Book Review: The Help

Synopsis according to Goodreads:
"Twenty-two-year-old Skeeter has just returned home after graduating from Ole Miss. She may have a degree, but it is 1962, Mississippi, and her mother will not be happy till Skeeter has a ring on her finger. Skeeter would normally find solace with her beloved maid Constantine, the woman who raised her, but Constantine has disappeared and no one will tell Skeeter where she has gone.

Aibileen is a black maid, a wise, regal woman raising her seventeenth white child. Something has shifted inside her after the loss of her own son, who died while his bosses looked the other way. She is devoted to the little girl she looks after, though she knows both their hearts may be broken.

Minny, Aibileen's best friend, is short, fat, and perhaps the sassiest woman in Mississippi. She can cook like nobody's business, but she can't mind her tongue, so she's lost yet another job. Minny finally finds a position working for someone too new to town to know her reputation. But her new boss has secrets of her own."

The Help is a book recommended to me multiple times, and I'm glad I finally picked it up. I may even see the movie now! It tells the story of multiple women, through three narrators- all outcasts in different ways, during the 1960's in Mississippi.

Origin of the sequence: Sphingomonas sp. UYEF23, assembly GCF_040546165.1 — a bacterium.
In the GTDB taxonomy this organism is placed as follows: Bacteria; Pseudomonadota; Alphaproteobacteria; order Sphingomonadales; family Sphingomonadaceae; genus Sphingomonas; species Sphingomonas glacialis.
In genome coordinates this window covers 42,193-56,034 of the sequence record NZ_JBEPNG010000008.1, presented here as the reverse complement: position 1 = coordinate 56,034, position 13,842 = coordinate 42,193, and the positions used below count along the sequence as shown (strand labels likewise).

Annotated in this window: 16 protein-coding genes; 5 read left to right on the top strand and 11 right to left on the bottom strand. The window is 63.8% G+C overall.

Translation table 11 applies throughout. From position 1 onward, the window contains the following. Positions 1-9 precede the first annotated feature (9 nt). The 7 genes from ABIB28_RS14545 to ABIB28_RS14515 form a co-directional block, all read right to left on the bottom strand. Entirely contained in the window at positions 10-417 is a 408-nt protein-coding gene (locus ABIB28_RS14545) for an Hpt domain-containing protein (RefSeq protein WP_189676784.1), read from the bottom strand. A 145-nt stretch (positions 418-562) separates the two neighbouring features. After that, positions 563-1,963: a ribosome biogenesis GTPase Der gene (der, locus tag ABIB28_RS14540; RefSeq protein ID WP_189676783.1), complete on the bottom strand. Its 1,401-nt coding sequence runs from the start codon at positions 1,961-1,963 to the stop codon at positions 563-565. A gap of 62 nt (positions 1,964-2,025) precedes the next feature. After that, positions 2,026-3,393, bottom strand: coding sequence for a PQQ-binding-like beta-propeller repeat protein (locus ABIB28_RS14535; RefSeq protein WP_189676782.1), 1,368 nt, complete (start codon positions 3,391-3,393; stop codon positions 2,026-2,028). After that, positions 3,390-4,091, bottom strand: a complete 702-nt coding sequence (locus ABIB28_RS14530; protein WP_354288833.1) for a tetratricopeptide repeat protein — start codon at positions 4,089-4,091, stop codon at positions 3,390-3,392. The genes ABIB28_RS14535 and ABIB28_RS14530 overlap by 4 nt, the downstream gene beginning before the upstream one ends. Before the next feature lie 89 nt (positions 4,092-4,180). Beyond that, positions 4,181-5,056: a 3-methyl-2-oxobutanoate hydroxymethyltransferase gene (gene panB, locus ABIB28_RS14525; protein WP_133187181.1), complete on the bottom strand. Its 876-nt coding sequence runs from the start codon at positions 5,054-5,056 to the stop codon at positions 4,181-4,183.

The Civil Rights movement, the assassination of Kennedy, Rosa Parks...seeing how closely in time these events (and more) occurred was a refreshing look at a frightening time in history. I cannot imagine what it was like to be a black domestic employee in such a racially-charged area, essentially a second-class citizen, but this book does a nice job of portraying both good and bad extremes.

In terms of how true-to-life it is, I don't know- I grew up in a racially diverse area with no history of slavery, so I imagine the answer to that question depends on who is asking. From the stories I've gotten from my mom (who dated a black man in late 60's- and he broke up with her because of the fear that white people would find out and kill him for it; she also taught in a very poor area of South Carolina in 1972 and the stories of those black kids would break your heart), it seems an honest enough amalgam. It definitely brought to vivid life the little cruelties, but also the community (in both negative and positive aspects), of that area and era. It also weaves in a 'women coming into her own' story.

I liked the ending, even though I usually rail against all-loose-ends-tied-up endings, simply because I wanted to throttle Hilly so many times throughout the book. From Stockett's afterward, there may have been a bit of Mary Sueing of Skeeter, but it also may be Skeeter is based in her experience, in order for the author to have a point of reference. 

I recommend it for fans of 20th century historical fiction, the American South, the 1960's, the Civil Rights movement, female protagonists, stories that come together because of multiple perspectives, and anyone who liked the movie.

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